First Night: Upstairs Downstairs, BBC 1, 9.30pm

BBC's Downton rival shows its class – below stairs

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The Independent Culture

It's hard to say whether the BBC's reincarnation of Upstairs Downstairs' which returned last night for a second series, is dogged by bad luck or bad judgement. To lose Jean Marsh, parlour-maid turned housekeeper Rose Buck, to a stroke is a misfortune, but to have been beaten out of the starting gates by ITV's upstart Downton Abbey in the first place, in 2010, perhaps suggests a degree of complacency. And to lose an unhappy Eileen Atkins doesn't bode well, since Atkins, along with Marsh, helped to create the original Upstairs Downstairs.

Dame Eileen's imperious Agnes, Lady Holland, the equivalent of Maggie Smith's Downton dowager, was represented by a vase of ashes. The vase had more charisma than two main upstairs dwellers – Keeley Hawes's Lady Agnes and Ed Stoppard's Sir Hallam Holland – who are stiff upper-lip and little perceptible emotional hinterland. It was Brief Encounter without the subtext.

It might not have mattered. Hugh Bonneville in Downton Abbey is also a stuffed shirt, but he has grown-up children. Eaton Place by contrast, with only Lady Agnes and Sir Hallam and their infants (added to last night by a newborn), feels under-populated.

Alex Kingston is the new Atkins. But despite caustic asides, Kingston lacks the theatrical dame's effortless ability to inject something this drama is in dire need of – humour. The story had moved on two years, from the Abdication Crisis to the Munich Crisis. But such grand affairs of state – including an uncanny Neville Chamberlain lookalike – rather misses the point of shows like Upstairs Downstairs, with their escapist wallowing in personalised history stories. The kind of stuff, in fact, that Heidi Thomas is churning out with great success in her other BBC1 costume drama: Call the Midwife.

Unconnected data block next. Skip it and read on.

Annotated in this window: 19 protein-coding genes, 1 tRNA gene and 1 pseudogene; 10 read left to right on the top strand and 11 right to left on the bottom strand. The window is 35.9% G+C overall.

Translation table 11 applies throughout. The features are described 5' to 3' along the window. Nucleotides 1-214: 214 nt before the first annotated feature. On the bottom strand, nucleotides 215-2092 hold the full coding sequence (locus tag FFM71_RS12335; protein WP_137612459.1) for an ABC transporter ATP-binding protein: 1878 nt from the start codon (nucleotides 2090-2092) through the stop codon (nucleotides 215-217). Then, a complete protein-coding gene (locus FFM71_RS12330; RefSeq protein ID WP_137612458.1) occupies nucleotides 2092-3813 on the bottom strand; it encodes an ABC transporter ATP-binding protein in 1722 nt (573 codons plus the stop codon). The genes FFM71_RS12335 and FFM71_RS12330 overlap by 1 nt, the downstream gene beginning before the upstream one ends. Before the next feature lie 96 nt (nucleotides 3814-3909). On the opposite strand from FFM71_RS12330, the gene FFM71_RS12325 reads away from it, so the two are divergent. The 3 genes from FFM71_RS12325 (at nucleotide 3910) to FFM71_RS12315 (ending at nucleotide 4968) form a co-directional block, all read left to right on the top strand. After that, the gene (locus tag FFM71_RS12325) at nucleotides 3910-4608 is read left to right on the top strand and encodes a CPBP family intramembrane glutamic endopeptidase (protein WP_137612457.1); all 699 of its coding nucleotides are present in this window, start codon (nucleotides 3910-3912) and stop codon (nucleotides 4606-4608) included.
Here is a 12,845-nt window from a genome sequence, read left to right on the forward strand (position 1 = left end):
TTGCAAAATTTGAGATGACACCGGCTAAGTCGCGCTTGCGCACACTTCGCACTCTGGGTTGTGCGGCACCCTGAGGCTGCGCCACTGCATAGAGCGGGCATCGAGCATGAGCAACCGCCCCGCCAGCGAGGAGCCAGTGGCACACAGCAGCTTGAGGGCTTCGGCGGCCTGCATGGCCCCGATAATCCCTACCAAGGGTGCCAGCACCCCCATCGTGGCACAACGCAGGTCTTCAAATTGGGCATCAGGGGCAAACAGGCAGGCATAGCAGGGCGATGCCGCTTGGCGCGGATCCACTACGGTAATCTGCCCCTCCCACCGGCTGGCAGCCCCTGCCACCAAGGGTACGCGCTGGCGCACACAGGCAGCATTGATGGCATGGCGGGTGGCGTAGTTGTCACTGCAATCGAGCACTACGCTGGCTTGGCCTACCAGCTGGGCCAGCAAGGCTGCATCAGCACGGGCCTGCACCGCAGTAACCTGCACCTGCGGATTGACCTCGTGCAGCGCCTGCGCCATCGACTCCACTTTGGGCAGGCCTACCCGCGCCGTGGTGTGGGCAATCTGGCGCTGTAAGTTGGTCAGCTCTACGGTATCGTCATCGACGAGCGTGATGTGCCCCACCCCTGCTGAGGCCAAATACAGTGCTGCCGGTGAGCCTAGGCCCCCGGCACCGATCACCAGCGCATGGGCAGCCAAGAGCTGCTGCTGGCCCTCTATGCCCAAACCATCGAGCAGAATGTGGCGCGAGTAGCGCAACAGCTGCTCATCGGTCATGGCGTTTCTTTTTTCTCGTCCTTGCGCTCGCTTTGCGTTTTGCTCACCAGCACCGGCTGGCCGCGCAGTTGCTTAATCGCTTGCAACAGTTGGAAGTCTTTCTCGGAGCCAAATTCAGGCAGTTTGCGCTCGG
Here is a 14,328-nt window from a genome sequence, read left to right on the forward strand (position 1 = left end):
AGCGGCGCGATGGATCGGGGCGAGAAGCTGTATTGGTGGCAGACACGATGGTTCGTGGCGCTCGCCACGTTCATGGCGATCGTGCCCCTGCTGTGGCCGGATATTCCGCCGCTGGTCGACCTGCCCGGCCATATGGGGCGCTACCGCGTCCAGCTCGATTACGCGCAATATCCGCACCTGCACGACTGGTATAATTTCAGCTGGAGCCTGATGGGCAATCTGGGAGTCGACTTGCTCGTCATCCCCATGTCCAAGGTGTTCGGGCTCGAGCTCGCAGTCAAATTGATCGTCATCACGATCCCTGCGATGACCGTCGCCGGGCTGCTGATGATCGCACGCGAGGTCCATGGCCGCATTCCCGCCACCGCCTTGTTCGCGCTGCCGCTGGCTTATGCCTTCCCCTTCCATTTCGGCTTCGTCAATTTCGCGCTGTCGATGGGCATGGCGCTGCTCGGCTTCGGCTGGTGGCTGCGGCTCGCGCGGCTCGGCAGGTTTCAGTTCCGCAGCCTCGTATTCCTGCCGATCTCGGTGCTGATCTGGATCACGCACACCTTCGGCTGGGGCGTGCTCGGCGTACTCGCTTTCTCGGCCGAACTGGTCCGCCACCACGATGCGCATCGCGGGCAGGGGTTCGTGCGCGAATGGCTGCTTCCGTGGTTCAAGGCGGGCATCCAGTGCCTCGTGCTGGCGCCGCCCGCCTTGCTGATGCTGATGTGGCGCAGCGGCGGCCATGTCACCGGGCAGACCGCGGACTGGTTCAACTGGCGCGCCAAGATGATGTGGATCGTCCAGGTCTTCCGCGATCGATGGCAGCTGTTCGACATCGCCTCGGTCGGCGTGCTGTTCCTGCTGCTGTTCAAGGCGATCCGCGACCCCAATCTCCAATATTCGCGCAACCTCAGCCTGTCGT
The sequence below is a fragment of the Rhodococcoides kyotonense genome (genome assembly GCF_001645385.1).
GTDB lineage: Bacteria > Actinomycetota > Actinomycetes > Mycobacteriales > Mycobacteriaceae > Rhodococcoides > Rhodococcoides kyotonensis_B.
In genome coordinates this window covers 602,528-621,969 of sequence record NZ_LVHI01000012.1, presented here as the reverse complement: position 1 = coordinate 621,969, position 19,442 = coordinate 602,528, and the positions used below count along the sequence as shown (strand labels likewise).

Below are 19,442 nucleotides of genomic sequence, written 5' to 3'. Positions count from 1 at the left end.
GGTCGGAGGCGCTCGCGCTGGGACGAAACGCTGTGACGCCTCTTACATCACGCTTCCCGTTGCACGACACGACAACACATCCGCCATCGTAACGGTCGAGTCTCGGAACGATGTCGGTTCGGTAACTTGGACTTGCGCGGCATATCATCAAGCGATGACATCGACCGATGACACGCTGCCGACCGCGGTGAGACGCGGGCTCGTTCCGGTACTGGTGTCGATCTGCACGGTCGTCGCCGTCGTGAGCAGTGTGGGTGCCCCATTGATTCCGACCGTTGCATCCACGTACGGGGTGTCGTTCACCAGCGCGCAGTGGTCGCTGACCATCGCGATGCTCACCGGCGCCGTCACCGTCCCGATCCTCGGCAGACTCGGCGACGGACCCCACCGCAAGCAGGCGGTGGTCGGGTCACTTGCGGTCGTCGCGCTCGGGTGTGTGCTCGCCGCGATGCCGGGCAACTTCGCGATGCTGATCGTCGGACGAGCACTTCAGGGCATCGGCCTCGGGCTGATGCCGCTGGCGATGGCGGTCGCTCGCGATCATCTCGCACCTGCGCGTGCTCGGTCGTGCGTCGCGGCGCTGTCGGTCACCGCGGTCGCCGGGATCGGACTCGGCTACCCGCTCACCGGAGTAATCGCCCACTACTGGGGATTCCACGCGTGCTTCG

What comedy there is comes from Pritchard the butler (Adrian Scarborough), now revealed as a First World War conscientious objector, while, on the romantic front (if that is what it was) the priggish Hallam ended up kissing his sister-in-law, Lady Persie, the Unity Mitford of the story.

At last, some sexual tension, you thought, although Hallam looked more like he had been told that Herr Hitler had just goose-stepped into the Sudetenland.

But is it all going to prove to be enough? The show doesn't deserve to suffer a similar fate to that of Lady Agnes's pet monkey, which was dispatched in a supposedly gas-proof pram designed, said Pritchard enigmatically, by "a gentleman living in Maidstone. He's described as a bachelor but interested in babies". After all, seven million viewers are not to be sneezed at. Like the cavalry, Emilia Fox and Sarah Lancashire will soon be galloping over the horizon, while Lady Persie (Claire Foy) can't return from Munich a moment too soon. And anyone who can order a vodka martini in German should be able to bring something to the party.